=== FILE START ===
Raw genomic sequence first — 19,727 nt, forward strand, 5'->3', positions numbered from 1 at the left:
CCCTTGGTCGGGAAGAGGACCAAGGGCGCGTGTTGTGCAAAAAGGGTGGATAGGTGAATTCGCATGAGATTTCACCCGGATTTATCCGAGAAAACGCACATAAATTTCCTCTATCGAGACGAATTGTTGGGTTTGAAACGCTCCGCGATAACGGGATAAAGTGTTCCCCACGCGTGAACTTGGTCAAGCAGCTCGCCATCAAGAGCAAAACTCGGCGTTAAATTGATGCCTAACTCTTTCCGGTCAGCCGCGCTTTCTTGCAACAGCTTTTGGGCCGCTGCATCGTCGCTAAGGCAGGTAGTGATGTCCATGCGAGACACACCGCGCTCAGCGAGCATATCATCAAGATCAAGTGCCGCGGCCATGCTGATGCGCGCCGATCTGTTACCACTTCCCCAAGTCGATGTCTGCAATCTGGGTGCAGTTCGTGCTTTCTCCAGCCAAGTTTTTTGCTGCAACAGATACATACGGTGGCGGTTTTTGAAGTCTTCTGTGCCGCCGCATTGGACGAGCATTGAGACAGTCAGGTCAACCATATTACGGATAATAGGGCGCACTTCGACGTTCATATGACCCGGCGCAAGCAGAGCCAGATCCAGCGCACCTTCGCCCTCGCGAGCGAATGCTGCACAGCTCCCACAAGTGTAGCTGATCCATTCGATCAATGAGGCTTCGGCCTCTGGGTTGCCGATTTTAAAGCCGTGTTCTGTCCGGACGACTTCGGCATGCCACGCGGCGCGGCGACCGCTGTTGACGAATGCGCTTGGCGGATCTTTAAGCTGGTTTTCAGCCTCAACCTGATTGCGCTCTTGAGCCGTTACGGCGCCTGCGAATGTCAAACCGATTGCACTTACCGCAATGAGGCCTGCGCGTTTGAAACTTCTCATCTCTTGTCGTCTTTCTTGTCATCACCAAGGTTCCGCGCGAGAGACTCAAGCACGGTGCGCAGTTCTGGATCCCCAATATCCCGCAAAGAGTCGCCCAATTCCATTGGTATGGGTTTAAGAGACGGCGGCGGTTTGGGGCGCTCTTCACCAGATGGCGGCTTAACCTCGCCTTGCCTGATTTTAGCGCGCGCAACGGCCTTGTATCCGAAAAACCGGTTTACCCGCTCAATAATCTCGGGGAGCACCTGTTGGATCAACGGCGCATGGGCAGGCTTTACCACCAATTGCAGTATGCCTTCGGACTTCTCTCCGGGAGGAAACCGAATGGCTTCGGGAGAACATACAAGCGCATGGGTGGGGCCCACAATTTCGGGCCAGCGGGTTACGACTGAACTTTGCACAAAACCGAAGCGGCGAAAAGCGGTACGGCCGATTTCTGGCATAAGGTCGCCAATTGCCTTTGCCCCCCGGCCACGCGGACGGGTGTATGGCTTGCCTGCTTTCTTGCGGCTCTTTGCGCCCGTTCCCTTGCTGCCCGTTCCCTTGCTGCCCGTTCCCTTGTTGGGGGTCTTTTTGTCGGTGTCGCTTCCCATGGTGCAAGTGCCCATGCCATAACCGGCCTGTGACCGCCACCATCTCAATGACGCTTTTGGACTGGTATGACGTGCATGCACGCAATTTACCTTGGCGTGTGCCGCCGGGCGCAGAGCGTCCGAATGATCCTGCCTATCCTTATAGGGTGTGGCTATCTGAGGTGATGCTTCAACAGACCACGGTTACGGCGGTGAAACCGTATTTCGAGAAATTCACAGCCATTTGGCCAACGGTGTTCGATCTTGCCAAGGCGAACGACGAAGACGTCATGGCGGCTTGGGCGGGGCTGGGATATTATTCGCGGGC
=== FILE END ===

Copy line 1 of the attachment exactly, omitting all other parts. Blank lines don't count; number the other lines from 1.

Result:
Raw genomic sequence first — 19,727 nt, forward strand, 5'->3', positions numbered from 1 at the left: